• Start by producing a standard CV. Only when the wording is excellent consider something that is a bit different: get the content right before focusing on the design.
  • Once you do start introducing more of a design element to a CV you have to recognise that this is more of a high risk strategy. Some recruiters may love your design, others may hate it, so show your CV to other people first.
  • The same will go for many big organisations.  Where they have specialized recruitment functions, a well formatted CV will always work better.  One large advertising agency recommended a standard CV.  Some smaller companies may like a more individual approach. They may be more impressed by an unusual CV because they have fewer to look at.  It’s the content, practical skills, and work experience that employers are particularly interested in and evidence of what you have created: listings of exhibitions etc and work experience can sometimes take priority over education.
  • If in doubt call the employer and ask them what they would like you to send. You don’t even have to leave your name!
  • Provide a link on your CV to a web site with examples of projects from your portfolio.
  • Use your logo if you have one and ensure your CV and portfolio is the same stylistically.
  • For most roles the content will most likely stay the same for both your creative and corporate CV – unless of course the design of your creative CV limits what you can write OR if you are applying for a part time job in which case the content will be considerably different.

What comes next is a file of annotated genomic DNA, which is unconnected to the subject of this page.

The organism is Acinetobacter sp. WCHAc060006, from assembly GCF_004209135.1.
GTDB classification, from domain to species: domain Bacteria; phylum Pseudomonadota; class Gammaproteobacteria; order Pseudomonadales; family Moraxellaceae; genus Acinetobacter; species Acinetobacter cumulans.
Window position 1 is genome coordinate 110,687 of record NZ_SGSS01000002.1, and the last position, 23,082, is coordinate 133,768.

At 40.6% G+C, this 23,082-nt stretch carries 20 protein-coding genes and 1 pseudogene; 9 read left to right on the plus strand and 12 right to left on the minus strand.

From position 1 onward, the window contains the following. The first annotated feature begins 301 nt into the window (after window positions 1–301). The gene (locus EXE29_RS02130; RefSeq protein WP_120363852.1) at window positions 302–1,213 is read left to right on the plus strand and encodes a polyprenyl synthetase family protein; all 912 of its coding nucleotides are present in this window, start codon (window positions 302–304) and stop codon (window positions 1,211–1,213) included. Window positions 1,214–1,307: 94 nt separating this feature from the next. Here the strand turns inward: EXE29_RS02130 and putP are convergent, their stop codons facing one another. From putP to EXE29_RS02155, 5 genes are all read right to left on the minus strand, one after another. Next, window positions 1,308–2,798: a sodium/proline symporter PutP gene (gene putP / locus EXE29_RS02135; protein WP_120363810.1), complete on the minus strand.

Note for artists – when contacting galleries and exhibitions for the purpose of showing your work you will need to send an Artists CV. A photo of an example CV is included in this pack but in summary the headings to use in your CV are:

    • Personal Details
      As described in a standard CV
    • Artist Statement
      this should be a short and clear statement of your work and thoughts as an artist. Feel free to use relevant industry terminology as you will most likely be dealing with industry professionals. Statements can include information on the themes of your work, the direction it is heading in, its meaning, etc.
    • Professional Artist Training
      Include information on relevant artist specific education and training such as your BA or Foundation Degree.
    • Artistic Achievement
      List your achievements, starting with the most recent including things such as awards and reviews.
    • Art Related Employment
      List your related employment such as teaching and commissions. Include any placements if you do not have any employment.
    • Agent
      If you have one.

Produced by Seema Tailor, Careers and Employability Adviser 

Last updated – August 2010

Facebook This.

Samuel Schimek is and Artist and Designer who sets up a Social Media Booths at events, which allow users to take and upload pictures to facebook and tag them, his website ’15 min’ explains why…

SOCIAL MEDIA IS AT THE TOP OF CURRENT TRENDS FOR CREATIVE PROFESSIONALS TO GROW THEIR FOLLOWING AND PROMOTE THEIR WORK, AND EVENTS ARE USING IT AS A MEANS TO BRING IN MORE PEOPLE. FOR THE SOCIAL MEDIA PHOTO BOOTH PROJECT I USE THE LATEST TECH AND CONTEMPORARY BOOTH CONSTRUCTION. THE GOAL IS TO CATALOG VIEWER PARTICIPATION AND PROVIDE A NOVEL PLATFORM FOR INTEGRATION OF NEW MARKETING TECHNIQUES IN LIVE EVENTS.

My favourite collection is the Harajuku Japanese Street Fashion Party, mostly because i’m partial to a bit of Japanese Culture. But also because most other cosplay images i have seen lack the energy of the characters and presumably the eccentric people wearing them, but maybe because the subject is in an enclosed space and taking the images themselves which then by being uploaded to facebook makes them feel like they have ownership and control, they start to relax.

to see more of Samuel Schimek’s Social Media Booth work click here